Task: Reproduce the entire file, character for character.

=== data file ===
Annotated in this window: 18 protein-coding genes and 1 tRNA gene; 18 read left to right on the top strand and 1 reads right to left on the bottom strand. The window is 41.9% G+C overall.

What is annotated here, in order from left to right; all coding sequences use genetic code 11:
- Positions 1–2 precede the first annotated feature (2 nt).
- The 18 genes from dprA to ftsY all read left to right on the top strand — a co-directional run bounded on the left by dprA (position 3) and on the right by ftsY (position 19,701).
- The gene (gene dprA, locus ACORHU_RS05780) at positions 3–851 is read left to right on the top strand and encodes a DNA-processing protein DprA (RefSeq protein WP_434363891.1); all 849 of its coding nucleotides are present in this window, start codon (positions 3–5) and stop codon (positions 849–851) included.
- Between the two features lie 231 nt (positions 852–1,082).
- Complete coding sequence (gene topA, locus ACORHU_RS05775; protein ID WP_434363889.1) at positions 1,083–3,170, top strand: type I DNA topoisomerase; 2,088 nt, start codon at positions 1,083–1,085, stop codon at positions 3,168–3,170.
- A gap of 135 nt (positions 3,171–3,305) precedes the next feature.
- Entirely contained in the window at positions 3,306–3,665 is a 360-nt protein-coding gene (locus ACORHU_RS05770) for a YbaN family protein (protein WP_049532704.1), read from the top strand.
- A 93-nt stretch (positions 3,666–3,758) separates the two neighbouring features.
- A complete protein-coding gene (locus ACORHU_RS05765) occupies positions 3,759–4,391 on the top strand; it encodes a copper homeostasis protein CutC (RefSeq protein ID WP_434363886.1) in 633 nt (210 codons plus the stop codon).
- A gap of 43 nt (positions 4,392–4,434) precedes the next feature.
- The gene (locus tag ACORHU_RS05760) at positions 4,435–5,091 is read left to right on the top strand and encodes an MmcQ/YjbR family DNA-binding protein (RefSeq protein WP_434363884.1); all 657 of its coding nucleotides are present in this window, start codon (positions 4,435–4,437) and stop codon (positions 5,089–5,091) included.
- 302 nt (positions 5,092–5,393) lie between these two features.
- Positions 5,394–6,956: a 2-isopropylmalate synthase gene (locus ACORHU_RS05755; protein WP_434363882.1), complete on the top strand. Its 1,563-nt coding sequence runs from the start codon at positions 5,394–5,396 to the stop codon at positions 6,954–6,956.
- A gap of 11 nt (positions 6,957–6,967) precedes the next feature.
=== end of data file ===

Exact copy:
Annotated in this window: 18 protein-coding genes and 1 tRNA gene; 18 read left to right on the top strand and 1 reads right to left on the bottom strand. The window is 41.9% G+C overall.

What is annotated here, in order from left to right; all coding sequences use genetic code 11:
- Positions 1–2 precede the first annotated feature (2 nt).
- The 18 genes from dprA to ftsY all read left to right on the top strand — a co-directional run bounded on the left by dprA (position 3) and on the right by ftsY (position 19,701).
- The gene (gene dprA, locus ACORHU_RS05780) at positions 3–851 is read left to right on the top strand and encodes a DNA-processing protein DprA (RefSeq protein WP_434363891.1); all 849 of its coding nucleotides are present in this window, start codon (positions 3–5) and stop codon (positions 849–851) included.
- Between the two features lie 231 nt (positions 852–1,082).
- Complete coding sequence (gene topA, locus ACORHU_RS05775; protein ID WP_434363889.1) at positions 1,083–3,170, top strand: type I DNA topoisomerase; 2,088 nt, start codon at positions 1,083–1,085, stop codon at positions 3,168–3,170.
- A gap of 135 nt (positions 3,171–3,305) precedes the next feature.
- Entirely contained in the window at positions 3,306–3,665 is a 360-nt protein-coding gene (locus ACORHU_RS05770) for a YbaN family protein (protein WP_049532704.1), read from the top strand.
- A 93-nt stretch (positions 3,666–3,758) separates the two neighbouring features.
- A complete protein-coding gene (locus ACORHU_RS05765) occupies positions 3,759–4,391 on the top strand; it encodes a copper homeostasis protein CutC (RefSeq protein ID WP_434363886.1) in 633 nt (210 codons plus the stop codon).
- A gap of 43 nt (positions 4,392–4,434) precedes the next feature.
- The gene (locus tag ACORHU_RS05760) at positions 4,435–5,091 is read left to right on the top strand and encodes an MmcQ/YjbR family DNA-binding protein (RefSeq protein WP_434363884.1); all 657 of its coding nucleotides are present in this window, start codon (positions 4,435–4,437) and stop codon (positions 5,089–5,091) included.
- 302 nt (positions 5,092–5,393) lie between these two features.
- Positions 5,394–6,956: a 2-isopropylmalate synthase gene (locus ACORHU_RS05755; protein WP_434363882.1), complete on the top strand. Its 1,563-nt coding sequence runs from the start codon at positions 5,394–5,396 to the stop codon at positions 6,954–6,956.
- A gap of 11 nt (positions 6,957–6,967) precedes the next feature.